Sasanian art, an introduction
A rider pulls back the taut string of a bow with his right hand and aims an arrow towards two fleeing mountain rams with his left. The chase is fast the rams sprint forward with the rider’s horse galloping just behind their tails. The confident rider has already shot two mountain rams lying contorted underneath the horse’s hooves. This rider appears rather extraordinary. He does not wear practical sporting attire, but fluttering layers of clothes and ribbons, and a massive crown pulls the upper half of his curly hair into a bun resting in a crescent. A halo circling his head elevates him to a quasi-divine status. This gilded silver plate depicts an idealized portrait of a Sasanian Shahan Shah , or King of Kings, on a royal hunt.
Map of the Sasanian Empire (underlying map © Google)
Sasanian Art and Archaeology
A court artisan created this luxurious, handheld plate under the Sasanian Dynasty (224–651 C.E.). The Sasanians were the last pre-Islamic Iranian dynasty who ruled an expansive empire stretching across western and central Asia. The Sasanians called their empire Eranshahr, the Empire of the Iranians. Much of the material culture that survives is court art, that is, luxury objects and royal monuments created and used by the empire’s ruling and elite strata of society.
The owners of luxury items like the royal hunting plate, passed their possessions on through many hands, whether as heirlooms, gifts, or barter. Many Sasanian luxury goods traveled extensively across the Eurasian landmass, ultimately landing in locations that range from French church treasuries and Chinese burials to hoards sprinkled across present-day Russia. Monumental art and architecture remained in situ . Some cities and sites fell into disuse (like Bishapur), while others experienced later layers of development (like Takht-e Soleiman under the Mongol Ilkhanids). Medieval and premodern Islamic authors documented Sasanian sites as part of the region’s rich history. By the eighteenth century, European travelers also began to record Sasanian monuments alongside those of the earlier Arsacid (also called Parthian) and Achaemenid dynasties of Iran . This enthusiasm for rediscovering Iran’s past led to large-scale archaeological excavations in the twentieth century. Though most projects have focused on palatial sites, more recent campaigns have also eagerly turned towards the everyday lives of ordinary citizens of the empire.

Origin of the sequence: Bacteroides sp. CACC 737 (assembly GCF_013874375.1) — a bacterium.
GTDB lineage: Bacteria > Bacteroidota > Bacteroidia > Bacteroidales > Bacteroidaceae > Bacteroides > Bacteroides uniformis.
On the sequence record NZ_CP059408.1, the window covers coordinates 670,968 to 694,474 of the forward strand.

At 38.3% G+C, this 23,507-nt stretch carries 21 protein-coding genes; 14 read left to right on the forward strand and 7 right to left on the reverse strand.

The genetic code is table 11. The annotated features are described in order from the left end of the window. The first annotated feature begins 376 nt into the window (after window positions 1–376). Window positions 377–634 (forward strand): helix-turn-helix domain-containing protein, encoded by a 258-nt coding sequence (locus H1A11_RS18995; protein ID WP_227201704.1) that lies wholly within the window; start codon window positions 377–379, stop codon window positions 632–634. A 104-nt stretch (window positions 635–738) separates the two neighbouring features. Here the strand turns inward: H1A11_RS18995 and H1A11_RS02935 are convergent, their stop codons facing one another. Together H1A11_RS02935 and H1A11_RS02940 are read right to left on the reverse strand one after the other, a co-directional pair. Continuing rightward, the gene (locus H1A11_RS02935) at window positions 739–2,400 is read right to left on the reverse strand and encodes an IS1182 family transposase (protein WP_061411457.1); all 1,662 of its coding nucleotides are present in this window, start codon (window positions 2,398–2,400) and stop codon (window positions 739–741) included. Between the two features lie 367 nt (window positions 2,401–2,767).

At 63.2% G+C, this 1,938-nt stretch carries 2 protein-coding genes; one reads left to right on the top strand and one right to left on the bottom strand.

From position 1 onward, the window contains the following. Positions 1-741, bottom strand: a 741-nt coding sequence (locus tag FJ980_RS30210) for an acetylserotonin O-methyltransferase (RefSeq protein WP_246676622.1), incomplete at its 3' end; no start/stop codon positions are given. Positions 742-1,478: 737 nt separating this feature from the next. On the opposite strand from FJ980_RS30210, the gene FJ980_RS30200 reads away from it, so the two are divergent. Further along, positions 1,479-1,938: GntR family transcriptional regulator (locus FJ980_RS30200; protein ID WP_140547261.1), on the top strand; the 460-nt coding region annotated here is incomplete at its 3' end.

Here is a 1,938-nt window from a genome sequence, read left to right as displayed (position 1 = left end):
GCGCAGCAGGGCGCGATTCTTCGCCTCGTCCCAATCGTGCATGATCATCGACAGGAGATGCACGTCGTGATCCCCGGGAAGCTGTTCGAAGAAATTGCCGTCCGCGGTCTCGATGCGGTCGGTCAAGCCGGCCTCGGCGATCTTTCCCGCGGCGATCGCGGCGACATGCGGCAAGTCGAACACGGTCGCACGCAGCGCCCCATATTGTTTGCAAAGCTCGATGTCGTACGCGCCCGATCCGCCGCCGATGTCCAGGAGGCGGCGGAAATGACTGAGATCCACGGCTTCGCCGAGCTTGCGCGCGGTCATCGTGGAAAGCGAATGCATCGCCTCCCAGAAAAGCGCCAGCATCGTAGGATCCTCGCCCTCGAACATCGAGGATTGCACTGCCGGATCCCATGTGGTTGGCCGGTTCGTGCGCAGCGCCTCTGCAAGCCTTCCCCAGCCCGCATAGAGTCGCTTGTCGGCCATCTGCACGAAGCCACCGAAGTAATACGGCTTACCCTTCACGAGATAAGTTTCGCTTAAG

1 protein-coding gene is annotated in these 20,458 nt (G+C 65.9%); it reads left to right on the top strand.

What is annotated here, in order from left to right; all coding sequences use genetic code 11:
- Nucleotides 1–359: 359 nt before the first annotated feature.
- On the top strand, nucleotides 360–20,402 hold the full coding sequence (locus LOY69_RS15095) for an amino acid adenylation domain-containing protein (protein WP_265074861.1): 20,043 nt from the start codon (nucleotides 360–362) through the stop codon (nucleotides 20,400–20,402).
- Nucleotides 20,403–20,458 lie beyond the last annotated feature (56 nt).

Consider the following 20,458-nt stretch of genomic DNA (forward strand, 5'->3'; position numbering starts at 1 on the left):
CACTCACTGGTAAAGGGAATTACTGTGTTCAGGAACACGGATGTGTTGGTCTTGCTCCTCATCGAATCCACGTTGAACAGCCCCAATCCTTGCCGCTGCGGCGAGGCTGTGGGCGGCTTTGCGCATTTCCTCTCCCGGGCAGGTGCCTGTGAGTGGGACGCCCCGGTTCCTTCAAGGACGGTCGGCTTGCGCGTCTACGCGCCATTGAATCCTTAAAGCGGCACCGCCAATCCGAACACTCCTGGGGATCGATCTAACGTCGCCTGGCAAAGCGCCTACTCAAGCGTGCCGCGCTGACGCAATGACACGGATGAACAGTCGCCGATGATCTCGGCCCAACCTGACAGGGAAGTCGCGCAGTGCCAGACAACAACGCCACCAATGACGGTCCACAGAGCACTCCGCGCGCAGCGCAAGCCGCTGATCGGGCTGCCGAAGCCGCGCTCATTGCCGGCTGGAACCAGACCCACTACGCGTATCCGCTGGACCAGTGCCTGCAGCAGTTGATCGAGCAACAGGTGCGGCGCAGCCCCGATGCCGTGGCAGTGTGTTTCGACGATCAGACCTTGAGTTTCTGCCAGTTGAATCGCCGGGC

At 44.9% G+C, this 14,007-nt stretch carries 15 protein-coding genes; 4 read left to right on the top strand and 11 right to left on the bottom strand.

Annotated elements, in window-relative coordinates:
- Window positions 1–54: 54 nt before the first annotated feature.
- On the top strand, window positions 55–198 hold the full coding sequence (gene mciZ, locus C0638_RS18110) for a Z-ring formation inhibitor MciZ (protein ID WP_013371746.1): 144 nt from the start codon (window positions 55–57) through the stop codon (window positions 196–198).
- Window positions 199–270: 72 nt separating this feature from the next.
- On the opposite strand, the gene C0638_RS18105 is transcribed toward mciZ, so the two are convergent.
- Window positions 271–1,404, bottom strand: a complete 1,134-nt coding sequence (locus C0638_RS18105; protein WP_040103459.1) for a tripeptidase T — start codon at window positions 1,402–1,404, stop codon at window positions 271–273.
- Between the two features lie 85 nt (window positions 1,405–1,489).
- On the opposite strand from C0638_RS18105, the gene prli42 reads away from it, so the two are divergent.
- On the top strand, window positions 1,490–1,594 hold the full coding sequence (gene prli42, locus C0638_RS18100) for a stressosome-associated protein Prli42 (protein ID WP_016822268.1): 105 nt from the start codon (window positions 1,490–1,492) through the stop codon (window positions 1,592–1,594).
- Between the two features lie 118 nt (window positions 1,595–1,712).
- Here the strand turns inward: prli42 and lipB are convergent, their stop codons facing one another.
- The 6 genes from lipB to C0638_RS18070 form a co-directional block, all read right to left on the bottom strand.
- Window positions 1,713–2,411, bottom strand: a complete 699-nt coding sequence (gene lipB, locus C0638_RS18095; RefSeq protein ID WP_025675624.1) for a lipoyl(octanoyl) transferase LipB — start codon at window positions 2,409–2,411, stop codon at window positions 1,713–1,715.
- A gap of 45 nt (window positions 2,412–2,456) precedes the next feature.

This essay briefly introduces the Sasanian Empire through a handful of key monuments. It provides insight into how Sasanian rulers perceived their place in the world, and how they conveyed this understanding to both denizens within the empire and to those beyond its frontiers. It also illustrates how the Sasanians materialized their artistic values while simultaneously building bridges both with an Iranian past and with their contemporary neighbors of Rome, China, and Central Asia.
Google Maps Street View of Taq-e Kesra, Ctesiphon (present-day Al-Mada’in, Iraq)
A hallmark of royal Sasanian architecture is the ayvan (referred to as an iwan in the Arabic) , a vaulted space closed on three sides, and open on the fourth. Sasanian-era architects designed palatial complexes around a central ayvan that the Sasanian Shahan Shah utilized for courtly events and spectacles. At the Sasanian capital of Ctesiphon, on the Tigris River near present-day Baghdad, Iraq, stands perhaps the most famous ayvan , known as the Taq-e Kesra, the Arch of Khosrow. The ayvan is still the largest vault of unreinforced brick in the world, raising 35 meters in height and stretching over 25 meters in width.